In May AMD introduced its latest generation APUs codenamed Trinity for laptops, and on Tuesday, October 2nd the desktop versions will arrive. The full review has to wait until then, following AMD's non-disclosure agreement, but today we are allowed to write about the hardware behind the new CPUs, the model numbers and - most importantly - the gaming benchmarks.
APU stands for Accelerated Processing Units, AMDs own term for processors with an integrated graphics card. The new Trinity chips are the successors to the existing AMD A4, A6 and A8 Llano processors with the Socket FM1 processor socket. Because the performance has increased significantly, the high-end version in the series will be receive the A10 designation. The fastest version that AMD will introduce on Tuesday will be the A10-5800K.
Compared to the previous generation, both the CPU and GPU performance has improved with the Trinity chips, while the energy consumption is lower. AMD is emphasising the power of the integrated GPU. AMD already is ahead of Intel in the integrated GPU department, even if the difference became less with Ivy Bridge's HD Graphics 4000. AMD would like to keep this edge, so Trinity contains a new integrated graphics engine based on the recent Northern Islands GPU family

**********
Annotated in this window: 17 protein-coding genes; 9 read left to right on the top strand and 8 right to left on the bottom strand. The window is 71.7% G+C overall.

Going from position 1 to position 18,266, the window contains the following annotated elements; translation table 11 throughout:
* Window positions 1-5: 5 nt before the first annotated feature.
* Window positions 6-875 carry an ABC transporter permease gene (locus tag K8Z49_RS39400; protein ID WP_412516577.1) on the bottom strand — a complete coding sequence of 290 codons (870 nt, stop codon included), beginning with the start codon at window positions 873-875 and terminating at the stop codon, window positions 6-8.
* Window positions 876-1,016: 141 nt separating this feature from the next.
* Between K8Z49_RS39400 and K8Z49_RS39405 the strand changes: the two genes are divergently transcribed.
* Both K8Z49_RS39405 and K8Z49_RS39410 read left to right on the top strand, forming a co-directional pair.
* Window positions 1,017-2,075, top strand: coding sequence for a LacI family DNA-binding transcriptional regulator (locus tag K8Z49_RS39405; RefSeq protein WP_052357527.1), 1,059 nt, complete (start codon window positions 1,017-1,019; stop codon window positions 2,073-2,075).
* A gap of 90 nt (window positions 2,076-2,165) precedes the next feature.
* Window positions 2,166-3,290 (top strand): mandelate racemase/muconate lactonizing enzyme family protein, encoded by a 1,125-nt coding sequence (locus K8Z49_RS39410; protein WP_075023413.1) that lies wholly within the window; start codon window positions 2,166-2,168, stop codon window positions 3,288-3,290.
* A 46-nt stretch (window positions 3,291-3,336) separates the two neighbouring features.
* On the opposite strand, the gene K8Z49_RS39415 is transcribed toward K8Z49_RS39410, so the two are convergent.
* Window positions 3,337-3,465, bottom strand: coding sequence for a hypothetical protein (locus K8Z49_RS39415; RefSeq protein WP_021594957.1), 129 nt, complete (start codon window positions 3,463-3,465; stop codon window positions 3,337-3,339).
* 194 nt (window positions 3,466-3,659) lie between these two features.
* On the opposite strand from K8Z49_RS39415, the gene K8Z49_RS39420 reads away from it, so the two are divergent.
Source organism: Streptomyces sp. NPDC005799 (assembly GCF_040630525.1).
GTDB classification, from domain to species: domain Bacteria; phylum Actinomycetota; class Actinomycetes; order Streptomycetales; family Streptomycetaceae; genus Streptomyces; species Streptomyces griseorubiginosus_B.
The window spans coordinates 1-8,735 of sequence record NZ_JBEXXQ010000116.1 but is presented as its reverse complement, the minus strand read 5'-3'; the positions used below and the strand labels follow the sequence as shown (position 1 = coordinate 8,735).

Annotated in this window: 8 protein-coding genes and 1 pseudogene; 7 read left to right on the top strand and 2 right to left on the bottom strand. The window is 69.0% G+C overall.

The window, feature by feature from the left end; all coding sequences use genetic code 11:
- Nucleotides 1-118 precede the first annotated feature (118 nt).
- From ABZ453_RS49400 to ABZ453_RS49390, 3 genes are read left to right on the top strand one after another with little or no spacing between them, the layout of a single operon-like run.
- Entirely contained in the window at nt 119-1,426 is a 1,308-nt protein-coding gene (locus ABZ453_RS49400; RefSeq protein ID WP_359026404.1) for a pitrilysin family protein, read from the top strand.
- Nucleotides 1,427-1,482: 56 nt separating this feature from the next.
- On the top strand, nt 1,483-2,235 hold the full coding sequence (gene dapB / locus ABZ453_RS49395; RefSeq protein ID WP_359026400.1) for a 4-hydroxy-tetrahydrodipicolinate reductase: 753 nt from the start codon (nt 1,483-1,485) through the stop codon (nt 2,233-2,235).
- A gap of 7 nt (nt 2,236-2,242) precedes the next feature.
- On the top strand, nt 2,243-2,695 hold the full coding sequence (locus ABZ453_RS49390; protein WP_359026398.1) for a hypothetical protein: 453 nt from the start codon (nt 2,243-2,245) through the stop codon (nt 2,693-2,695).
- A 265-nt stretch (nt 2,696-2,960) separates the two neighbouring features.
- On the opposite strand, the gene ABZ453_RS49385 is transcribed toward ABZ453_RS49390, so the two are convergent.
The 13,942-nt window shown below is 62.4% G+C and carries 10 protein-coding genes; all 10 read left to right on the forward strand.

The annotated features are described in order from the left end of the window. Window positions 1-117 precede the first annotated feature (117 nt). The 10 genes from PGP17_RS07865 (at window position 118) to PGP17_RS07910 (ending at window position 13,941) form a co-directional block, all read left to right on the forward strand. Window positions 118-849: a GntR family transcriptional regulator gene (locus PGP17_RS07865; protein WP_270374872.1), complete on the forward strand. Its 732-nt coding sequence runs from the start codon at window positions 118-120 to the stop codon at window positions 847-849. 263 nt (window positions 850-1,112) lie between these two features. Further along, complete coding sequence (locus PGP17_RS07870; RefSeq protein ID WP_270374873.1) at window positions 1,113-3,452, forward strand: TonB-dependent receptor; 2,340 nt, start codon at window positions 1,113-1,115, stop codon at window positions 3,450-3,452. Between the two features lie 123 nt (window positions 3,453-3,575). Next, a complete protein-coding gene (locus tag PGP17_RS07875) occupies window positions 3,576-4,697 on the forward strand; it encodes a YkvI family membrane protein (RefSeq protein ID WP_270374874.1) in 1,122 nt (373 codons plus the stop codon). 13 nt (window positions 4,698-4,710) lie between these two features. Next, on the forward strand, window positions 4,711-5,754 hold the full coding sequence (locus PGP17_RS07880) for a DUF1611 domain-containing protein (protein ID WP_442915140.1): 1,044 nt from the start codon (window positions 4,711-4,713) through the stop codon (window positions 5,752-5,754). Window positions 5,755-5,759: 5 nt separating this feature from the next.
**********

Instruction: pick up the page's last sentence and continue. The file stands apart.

The CPU part has been overhauled even more, as Trinity is based on the so-called Piledriver cores.
These are a new and second version of AMD's Bulldozer technology, known from the AMD FX processors. Bulldozer was not very impressive in terms of performance, and while the laptop versions of Trinity proved that the Piledriver cores are faster, it's still not great. What is supposed to make Trinity interesting is the balance between a reasonably fast CPU and a powerful GPU combined with an affordable price. AMD is positioning the A10 processor against the Core i3 2120 from the Sandy Bridge generation, so that should give you an idea of how it will be priced. It will likely be around £80 for the A10, and of course less for the new A8s, A6s and A4s.
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